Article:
Note that we used a different definition of the SNR in our previous work [7], resulting in a factor of √2 larger values of d obtained with Eq. (6). As can be seen in Fig. 2d Eq. (6) fits the experimental data for smaller T, but becomes inaccurate for T > ~ ¼ lwater. This equation may serve as a first estimate of the noise-limited resolution of STEM on heavy nanoparticles on a thick layer of a light material.

3.3. Electron dose

For biological applications the electron dose should be taken into account. Most images were recorded at magnifications ≤ 160,000 for which the pixel size was 0.87 nm or smaller. With d50 = 0.6 nm and a pixel time of 20 µs, the electron dose was approximately 1.0×105 electrons/nm2, which is a factor of 4 smaller than the limit of radiation damage used for conventional thin sections containing fixed cells [18], an order of magnitude larger than the radiation limit used for the imaging of cells in cryosections [19], and two orders of magnitude larger than the radiation limit used for single particle tomography on samples in amorphous ice [20]. The radiation limits for STEM imaging in liquid are not yet determined; we found a dose of 7.0×104 electrons/nm2 to be compatible with the imaging of gold nanoparticles used as molecular labels on fixed cells in flowing saline water [7]. For the highest magnifications used in this study, i.e., Fig. 2a with 480,000, the pixel size was 0.3 nm, considerably smaller than d50, and thus the electron dose for those experiments was 8.0×105 electrons/nm2, too high even for conventional thin sections. We found nanoparticles to dissolve in the liquid at this electron dose, while they remained on their support for the electron dose of 1.0×105 electrons/nm2.

From Eq. (6) follows that the achievable resolution depends via N0 on the specific radiation limit of the sample under investigation. In case the pixel size is larger than the probe size, the settings of the microscope can be optimized to achieve a reduced electron dose by increasing the probe size of the STEM via either increasing, or decreasing the semi-angle of the electron probe. A second way to optimize for low-dose imaging is by applying noise filtering, and/or using pattern recognition, such that nanoparticles can be discerned from the noise background with a lower electron dose than needed on the basis of the Rose criterion [12]. It should also be noted that regions of the sample positioned deeper in the liquid will be imaged with a broadened probe (see below), and thus with a lower electron dose.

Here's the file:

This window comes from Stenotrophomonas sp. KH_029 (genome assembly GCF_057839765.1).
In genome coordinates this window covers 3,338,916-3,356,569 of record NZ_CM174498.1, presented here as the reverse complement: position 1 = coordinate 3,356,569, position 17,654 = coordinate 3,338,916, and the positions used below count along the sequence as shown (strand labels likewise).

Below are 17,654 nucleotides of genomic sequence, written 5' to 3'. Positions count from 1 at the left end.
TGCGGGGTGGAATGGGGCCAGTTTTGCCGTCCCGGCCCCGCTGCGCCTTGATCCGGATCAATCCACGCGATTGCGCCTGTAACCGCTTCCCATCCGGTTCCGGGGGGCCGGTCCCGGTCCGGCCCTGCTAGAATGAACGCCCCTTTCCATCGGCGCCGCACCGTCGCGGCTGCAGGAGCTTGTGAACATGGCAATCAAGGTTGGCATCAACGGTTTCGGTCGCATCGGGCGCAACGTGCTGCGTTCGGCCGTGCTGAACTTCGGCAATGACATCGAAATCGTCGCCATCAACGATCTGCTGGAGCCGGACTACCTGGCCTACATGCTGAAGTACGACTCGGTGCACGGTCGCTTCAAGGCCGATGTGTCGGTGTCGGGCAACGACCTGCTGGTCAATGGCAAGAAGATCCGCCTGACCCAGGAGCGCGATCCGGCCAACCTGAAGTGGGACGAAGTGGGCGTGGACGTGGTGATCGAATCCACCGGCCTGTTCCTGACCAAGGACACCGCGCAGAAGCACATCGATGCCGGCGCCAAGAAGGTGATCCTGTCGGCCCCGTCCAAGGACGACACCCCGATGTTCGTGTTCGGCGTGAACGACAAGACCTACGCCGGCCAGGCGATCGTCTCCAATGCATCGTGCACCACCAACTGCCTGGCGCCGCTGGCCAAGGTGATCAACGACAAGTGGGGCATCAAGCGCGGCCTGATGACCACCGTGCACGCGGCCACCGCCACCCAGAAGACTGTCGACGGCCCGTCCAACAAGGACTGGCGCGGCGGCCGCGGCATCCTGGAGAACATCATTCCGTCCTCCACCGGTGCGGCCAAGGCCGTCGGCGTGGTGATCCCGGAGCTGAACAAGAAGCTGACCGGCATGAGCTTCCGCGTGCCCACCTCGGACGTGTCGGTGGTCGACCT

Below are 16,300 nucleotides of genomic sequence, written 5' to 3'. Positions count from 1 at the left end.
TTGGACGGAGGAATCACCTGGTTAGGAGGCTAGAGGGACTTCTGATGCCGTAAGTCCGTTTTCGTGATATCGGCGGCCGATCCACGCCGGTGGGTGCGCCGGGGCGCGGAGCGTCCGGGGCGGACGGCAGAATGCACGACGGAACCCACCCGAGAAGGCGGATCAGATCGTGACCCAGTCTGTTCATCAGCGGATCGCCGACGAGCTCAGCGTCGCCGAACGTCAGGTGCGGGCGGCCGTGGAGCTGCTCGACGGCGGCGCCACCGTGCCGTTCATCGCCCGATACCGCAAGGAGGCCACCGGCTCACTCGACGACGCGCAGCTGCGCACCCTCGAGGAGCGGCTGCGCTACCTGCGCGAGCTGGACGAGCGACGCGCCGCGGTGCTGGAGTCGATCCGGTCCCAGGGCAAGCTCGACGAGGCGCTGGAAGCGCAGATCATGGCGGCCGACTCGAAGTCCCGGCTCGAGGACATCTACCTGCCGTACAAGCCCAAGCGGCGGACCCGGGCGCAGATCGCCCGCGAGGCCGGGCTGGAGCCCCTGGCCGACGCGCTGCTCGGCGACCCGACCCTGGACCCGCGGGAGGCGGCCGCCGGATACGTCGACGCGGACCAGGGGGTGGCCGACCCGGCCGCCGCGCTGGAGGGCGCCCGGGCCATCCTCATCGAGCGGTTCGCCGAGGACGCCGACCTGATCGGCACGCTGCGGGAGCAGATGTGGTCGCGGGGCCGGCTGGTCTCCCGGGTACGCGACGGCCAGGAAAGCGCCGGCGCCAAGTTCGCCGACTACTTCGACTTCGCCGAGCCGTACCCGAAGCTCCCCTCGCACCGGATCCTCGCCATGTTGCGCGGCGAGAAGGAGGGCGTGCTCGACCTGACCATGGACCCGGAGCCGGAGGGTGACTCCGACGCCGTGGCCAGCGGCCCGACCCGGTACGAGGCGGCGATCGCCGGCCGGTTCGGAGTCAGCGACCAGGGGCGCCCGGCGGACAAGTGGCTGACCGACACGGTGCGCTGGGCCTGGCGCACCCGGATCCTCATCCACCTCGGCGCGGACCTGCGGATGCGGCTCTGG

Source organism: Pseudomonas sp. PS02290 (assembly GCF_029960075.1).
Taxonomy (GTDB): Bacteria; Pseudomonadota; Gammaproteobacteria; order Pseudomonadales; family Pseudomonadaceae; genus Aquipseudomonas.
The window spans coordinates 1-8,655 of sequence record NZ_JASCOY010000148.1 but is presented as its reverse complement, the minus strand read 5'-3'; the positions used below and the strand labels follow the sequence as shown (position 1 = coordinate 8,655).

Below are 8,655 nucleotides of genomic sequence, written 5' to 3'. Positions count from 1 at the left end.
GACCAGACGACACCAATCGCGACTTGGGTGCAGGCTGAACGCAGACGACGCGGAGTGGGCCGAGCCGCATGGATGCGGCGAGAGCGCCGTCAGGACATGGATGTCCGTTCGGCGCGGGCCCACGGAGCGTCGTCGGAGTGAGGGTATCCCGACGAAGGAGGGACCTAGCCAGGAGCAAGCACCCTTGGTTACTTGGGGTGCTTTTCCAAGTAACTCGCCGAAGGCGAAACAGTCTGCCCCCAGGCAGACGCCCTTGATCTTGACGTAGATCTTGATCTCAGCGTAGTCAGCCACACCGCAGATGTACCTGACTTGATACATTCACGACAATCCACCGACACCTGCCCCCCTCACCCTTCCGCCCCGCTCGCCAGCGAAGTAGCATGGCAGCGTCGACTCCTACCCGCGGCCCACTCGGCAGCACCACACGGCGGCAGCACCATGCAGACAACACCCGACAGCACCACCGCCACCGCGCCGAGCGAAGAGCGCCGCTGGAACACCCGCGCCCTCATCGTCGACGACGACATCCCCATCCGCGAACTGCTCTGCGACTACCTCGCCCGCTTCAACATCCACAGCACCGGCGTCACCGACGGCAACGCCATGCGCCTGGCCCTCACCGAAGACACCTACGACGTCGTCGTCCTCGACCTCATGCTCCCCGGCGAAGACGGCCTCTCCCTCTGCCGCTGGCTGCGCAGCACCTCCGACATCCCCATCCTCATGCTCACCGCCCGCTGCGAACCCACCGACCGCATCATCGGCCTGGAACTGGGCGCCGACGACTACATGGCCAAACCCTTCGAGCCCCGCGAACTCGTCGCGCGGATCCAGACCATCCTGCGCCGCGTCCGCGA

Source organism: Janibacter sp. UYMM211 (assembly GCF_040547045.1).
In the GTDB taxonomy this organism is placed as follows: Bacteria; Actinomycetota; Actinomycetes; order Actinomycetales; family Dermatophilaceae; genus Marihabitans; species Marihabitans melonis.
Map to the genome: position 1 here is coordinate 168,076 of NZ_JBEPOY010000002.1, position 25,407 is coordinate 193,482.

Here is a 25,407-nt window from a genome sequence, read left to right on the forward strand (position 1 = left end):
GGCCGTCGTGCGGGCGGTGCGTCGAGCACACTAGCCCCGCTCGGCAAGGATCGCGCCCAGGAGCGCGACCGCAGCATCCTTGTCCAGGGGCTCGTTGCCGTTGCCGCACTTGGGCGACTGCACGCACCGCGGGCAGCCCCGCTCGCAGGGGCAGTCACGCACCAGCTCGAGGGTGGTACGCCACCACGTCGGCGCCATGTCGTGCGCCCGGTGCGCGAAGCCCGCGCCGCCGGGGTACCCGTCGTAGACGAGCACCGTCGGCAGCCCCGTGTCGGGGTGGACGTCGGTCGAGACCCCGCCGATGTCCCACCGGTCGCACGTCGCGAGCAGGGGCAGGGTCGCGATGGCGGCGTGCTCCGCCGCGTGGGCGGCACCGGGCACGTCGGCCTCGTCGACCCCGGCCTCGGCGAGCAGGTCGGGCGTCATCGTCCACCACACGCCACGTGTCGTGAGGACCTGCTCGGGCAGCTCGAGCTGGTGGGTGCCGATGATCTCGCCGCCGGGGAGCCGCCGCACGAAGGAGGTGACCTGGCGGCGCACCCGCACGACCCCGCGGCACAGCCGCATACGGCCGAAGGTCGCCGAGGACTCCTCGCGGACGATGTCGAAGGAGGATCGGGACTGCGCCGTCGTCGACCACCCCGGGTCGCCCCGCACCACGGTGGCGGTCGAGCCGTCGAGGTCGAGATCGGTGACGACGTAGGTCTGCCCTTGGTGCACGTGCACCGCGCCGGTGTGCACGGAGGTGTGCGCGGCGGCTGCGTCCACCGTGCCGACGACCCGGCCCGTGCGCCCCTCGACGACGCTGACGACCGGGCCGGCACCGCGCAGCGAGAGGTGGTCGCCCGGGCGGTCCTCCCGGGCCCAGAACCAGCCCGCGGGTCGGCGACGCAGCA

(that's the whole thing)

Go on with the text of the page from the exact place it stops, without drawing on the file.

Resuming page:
3.4. Monte Carlo simulations

As additional evaluation of the achievable resolution in liquid we used Monte Carlo calculations to simulate electron trajectories for given irradiation schemes and sample geometries. The Monte Carlo calculations have the advantage over the analytical model presented in the above of including beam blurring and multiple scattering. The calculation model was based on the software CASINO [21], modified to simulate STEM optics, including a conical electron beam, Poisson statistics of the electron source, and the ADF detector. The total elastic scattering cross section was determined using the software ELSEPA [22]. A model sample was programmed containing gold nanoparticles of diameters 0.8 – 10 nm on top of water layers with T = 1 – 12 µm, enclosed between two sheets of silicon nitride of 50 nm thickness each. For each water thickness line scans were simulated over the nanoparticles, with a pixel size of 0.1 nm and 6.6×104 electrons per pixel, from which the smallest nanoparticles visible with SNR = 5 ± 1 were determined as measure of the resolution. The FWHM values were determined for those nanoparticles as measure of the resolution. The detection efficiency was assumed to be 100%. The semi-angle of the ADF detector was set to a value of β = 94 mrad. Fig. 3 shows a good agreement of the resolution values obtained with the Monte Carlo simulations with those from the experimental data. The Monte Carlo calculations confirm the capability of liquid STEM to achieve nanometer resolution on gold nanoparticles in water layers with thicknesses in the micrometer range.

3.5. STEM imaging of gold nanoparticles below a water layer

The imaging of nanoparticles below a liquid layer takes place with an electron probe broadened by electron-sample interactions and it is thus not correct to assume that the resolution is noise limited. In case the probe is broadened to a width larger than the size of the nanoparticles the electron probe limits the resolution. Two point objects imaged by a Gaussian probe with dFWHM and spaced by 1.14×dFWHM would result in a line scan with two peaks and a 20% signal dip in their middle, which is the Raleigh criterion of resolution. As lower limit of the resolution we have thus used the dFWHM. The resolution below the liquid was measured for 8 different positions with varying T on 4 samples containing gold nanoparticles with d = 5, 10, 30, and 100 nm. The value of T was determined from the average result of the two methods described above, i.e, tilting the specimen, and measuring the detector current. Fig. 4a shows several gold nanoparticles at the bottom of a 1.3 µm thick liquid layer (the same data used for this figure was used for the supporting information in [7]). Arrow #1 points to a nanoparticle with d = 10 nm. A smaller nanoparticle is visible at arrow #2, presumably with d = 5 nm exhibiting dFWHM = 8 nm in the line scan shown in Fig. 4b. The average of 4 small nanoparticles gave dFWHM = 9 ± 1 nm. The nanoparticle at arrow #3 has d = 30 nm and the signal intensity is clipped. The background signal varies within the image (see e.g. the increased scattering at the right upper corner) due to the bulged silicon nitride windows, leading to a changing water thickness as function of the lateral position. The dFWHM is plotted as function of T for all 8 samples in Fig. 4c.